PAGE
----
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Author Topic: Model Lighting  (Read 999 times)

Offline greg

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Re: Model Lighting
« Reply #15 on: December 10, 2017, 10:59:56 pm »
I have not been able to find many violet colored LEDs.
HDA Modelworx has purple/UV LEDs in many sizes. I have 5mm, 3mm, and SMDs that are violet.

I am currently working on a R-9A Arrowhead starfighter from the game R-Type. I cut out a rectangle from where I felt a the computer monitor should go in the cockpit (the kit is rather non-detailed in the cockpit) and inserted a pre-wired 3020 UV SMD from HDA. The light shines on the pilot which I painted some details with fluorescent paint to give the space suit a glow.


before


after

Definitely look at HDA to get some purple/UV LEDs.

Offline Rusty_S85

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Re: Model Lighting
« Reply #16 on: December 10, 2017, 11:20:16 pm »
I personally never bought LEDs like what would be use for lighting up a model.  But I have bought LED bulbs off ebay in bulk from China in automotive sockets for conversions from incandescent bulbs to LED.

With that said Ive also bought diodes for circuits as well so if you are looking for specific LEDs I am sure you could find them from ebay.

For me I was going to buy strip lights from Ebay for 12V DC and run them at 9V.  Last time I checked the strip lights for 12V DC have a operating range of 6 to 24 volts.

Offline Spencer

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Re: Model Lighting
« Reply #17 on: December 11, 2017, 12:38:02 am »
I personally never bought LEDs like what would be use for lighting up a model.  But I have bought LED bulbs off ebay in bulk from China in automotive sockets for conversions from incandescent bulbs to LED.

With that said Ive also bought diodes for circuits as well so if you are looking for specific LEDs I am sure you could find them from ebay.

For me I was going to buy strip lights from Ebay for 12V DC and run them at 9V.  Last time I checked the strip lights for 12V DC have a operating range of 6 to 24 volts.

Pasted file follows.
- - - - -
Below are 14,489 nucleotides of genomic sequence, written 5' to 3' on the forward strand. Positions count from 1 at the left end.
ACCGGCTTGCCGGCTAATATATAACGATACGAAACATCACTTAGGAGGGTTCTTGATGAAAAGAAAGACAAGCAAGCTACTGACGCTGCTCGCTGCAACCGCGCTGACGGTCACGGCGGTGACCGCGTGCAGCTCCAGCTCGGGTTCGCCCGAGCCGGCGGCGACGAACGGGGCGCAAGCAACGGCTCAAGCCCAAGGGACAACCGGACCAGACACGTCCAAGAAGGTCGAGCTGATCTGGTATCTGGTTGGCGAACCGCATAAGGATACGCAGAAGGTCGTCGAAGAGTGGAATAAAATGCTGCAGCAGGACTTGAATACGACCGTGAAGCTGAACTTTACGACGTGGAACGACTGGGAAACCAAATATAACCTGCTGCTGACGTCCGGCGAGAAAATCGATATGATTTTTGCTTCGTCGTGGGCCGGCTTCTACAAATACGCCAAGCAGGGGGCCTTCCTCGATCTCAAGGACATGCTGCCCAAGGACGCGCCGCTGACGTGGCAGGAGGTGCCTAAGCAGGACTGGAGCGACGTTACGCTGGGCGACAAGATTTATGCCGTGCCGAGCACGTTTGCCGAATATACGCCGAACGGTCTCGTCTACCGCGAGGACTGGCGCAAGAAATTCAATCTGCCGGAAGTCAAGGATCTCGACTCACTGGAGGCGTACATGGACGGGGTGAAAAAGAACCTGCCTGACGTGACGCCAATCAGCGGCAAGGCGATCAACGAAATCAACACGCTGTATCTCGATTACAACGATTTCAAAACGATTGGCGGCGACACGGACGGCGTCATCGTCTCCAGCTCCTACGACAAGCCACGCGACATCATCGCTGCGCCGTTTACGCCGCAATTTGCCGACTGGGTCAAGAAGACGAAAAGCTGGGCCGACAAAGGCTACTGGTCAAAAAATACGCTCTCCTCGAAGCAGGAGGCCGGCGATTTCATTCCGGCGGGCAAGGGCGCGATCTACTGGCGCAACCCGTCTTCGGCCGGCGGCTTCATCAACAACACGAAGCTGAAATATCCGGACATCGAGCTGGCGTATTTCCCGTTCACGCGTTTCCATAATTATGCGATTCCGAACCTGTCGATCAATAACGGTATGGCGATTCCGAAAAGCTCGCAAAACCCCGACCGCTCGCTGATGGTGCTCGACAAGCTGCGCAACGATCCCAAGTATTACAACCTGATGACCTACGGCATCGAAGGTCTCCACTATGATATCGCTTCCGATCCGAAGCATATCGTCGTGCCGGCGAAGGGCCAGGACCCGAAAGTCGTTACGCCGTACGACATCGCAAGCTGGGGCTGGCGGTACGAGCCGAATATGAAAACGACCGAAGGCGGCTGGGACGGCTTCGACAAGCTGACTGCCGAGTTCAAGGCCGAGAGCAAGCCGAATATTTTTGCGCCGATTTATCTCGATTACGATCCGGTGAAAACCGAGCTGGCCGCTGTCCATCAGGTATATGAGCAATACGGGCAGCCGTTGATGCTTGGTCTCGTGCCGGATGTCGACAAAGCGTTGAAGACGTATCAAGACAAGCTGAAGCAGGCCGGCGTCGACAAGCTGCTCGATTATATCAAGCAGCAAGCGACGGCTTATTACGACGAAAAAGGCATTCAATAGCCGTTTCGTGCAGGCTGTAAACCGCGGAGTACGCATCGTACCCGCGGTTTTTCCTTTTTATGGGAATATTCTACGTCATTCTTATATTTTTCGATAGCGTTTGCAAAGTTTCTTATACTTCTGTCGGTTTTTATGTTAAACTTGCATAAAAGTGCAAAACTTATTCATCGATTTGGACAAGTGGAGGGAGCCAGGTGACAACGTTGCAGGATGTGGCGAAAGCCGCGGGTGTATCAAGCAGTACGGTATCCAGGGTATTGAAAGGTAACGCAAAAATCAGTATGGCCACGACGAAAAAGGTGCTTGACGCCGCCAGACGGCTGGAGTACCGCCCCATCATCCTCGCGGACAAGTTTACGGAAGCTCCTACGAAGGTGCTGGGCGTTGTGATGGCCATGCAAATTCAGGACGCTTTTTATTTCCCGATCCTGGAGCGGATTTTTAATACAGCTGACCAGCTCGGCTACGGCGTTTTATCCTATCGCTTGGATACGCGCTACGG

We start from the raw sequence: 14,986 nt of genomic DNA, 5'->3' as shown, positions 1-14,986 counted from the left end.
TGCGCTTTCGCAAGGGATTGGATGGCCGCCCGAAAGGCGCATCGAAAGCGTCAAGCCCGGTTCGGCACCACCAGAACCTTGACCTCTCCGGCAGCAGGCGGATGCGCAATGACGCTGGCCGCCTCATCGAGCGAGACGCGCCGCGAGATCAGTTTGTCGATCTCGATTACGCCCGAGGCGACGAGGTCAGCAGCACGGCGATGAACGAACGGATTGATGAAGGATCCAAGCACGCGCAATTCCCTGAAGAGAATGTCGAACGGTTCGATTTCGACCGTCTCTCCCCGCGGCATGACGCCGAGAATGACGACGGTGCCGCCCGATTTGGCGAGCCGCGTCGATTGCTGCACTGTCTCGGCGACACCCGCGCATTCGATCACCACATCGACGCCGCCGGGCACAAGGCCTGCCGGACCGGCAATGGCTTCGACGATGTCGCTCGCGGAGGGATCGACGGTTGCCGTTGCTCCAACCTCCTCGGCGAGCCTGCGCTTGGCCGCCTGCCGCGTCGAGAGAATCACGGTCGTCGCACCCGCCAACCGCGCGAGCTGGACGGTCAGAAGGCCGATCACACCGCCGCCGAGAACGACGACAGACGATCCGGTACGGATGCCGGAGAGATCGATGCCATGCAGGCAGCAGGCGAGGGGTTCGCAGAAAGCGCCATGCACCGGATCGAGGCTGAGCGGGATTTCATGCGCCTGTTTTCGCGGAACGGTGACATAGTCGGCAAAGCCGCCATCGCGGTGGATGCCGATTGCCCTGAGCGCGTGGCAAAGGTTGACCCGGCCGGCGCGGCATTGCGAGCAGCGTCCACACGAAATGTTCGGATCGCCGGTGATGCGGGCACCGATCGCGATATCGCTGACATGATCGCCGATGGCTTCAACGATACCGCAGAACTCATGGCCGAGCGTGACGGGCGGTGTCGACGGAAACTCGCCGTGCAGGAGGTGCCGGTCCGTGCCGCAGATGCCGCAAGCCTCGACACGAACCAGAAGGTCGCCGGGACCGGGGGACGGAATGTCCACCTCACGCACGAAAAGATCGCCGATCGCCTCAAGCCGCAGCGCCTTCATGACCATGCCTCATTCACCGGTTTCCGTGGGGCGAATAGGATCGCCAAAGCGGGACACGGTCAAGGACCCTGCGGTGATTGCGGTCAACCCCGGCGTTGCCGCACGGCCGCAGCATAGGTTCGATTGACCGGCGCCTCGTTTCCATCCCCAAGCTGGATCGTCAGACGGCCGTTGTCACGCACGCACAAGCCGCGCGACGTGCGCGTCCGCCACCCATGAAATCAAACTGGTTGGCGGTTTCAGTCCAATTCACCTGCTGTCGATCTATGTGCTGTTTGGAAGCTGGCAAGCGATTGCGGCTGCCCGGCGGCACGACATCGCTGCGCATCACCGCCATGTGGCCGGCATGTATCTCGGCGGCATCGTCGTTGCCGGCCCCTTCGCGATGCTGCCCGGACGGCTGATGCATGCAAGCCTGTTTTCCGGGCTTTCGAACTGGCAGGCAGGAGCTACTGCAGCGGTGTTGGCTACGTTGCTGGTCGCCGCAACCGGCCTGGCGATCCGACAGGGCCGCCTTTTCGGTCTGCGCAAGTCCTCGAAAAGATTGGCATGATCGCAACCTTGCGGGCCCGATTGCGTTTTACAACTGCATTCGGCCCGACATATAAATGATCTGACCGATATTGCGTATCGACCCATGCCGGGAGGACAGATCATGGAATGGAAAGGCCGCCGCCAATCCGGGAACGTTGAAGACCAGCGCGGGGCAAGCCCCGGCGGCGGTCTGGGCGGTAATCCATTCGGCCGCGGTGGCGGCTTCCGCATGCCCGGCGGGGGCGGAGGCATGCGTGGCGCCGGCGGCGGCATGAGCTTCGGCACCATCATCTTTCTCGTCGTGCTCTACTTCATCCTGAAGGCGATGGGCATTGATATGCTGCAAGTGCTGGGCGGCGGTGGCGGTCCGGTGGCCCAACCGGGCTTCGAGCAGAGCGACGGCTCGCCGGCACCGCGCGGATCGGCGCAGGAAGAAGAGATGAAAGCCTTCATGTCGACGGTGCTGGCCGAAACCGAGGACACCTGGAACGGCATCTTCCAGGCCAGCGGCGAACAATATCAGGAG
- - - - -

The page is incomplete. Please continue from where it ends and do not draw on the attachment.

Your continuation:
It depends on what kind of voltages the LEDs need to operate. The lower the voltage you drive the strips at, the lower the current and the dimmer they'll be. Can be useful for making the brightness "in scale." Plus the strip will draw less current overall and the resistor on each strip won't throw out as much heat. 9V should be fine, some folks do it.

But, I wouldn't run them much over their voltage rating though. You could run the risk of pumping too much current into them and burning a few out, or at least shortening their lifespan.

Offline Rusty_S85

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Re: Model Lighting
« Reply #18 on: December 11, 2017, 12:40:14 pm »
I personally never bought LEDs like what would be use for lighting up a model.  But I have bought LED bulbs off ebay in bulk from China in automotive sockets for conversions from incandescent bulbs to LED.

With that said Ive also bought diodes for circuits as well so if you are looking for specific LEDs I am sure you could find them from ebay.

For me I was going to buy strip lights from Ebay for 12V DC and run them at 9V.  Last time I checked the strip lights for 12V DC have a operating range of 6 to 24 volts.

It depends on what kind of voltages the LEDs need to operate. The lower the voltage you drive the strips at, the lower the current and the dimmer they'll be. Can be useful for making the brightness "in scale." Plus the strip will draw less current overall and the resistor on each strip won't throw out as much heat. 9V should be fine, some folks do it.

But, I wouldn't run them much over their voltage rating though. You could run the risk of pumping too much current into them and burning a few out, or at least shortening their lifespan.

Yep I would have to check but last time I was looking at 12V DC light strips for my tool box at work I noticed they had in the specs 6V to 24V as the operating range.  I would make sure what ever I go with the 9V I want to run is with in the operating range of the light strips.  I just think a 9V power supply would be easier to find than a 12V power supply.

Offline LynnInDenver

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Re: Model Lighting
« Reply #19 on: December 11, 2017, 07:22:29 pm »
Yep I would have to check but last time I was looking at 12V DC light strips for my tool box at work I noticed they had in the specs 6V to 24V as the operating range.  I would make sure what ever I go with the 9V I want to run is with in the operating range of the light strips.  I just think a 9V power supply would be easier to find than a 12V power supply.

Yeah, you can buy 9-10V supplies all day, as there's a bit of a market among classic video game enthusiasts. A lot of those systems happily drink 9-10V at .5-2 amps. 12V takes a little more effort, but not by much.

Offline Spencer

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Re: Model Lighting
« Reply #20 on: December 11, 2017, 07:33:27 pm »
Just note to be careful and check the polarity of the plug, especially on older video game wall warts. Some have the "evil" center negative connector.

 




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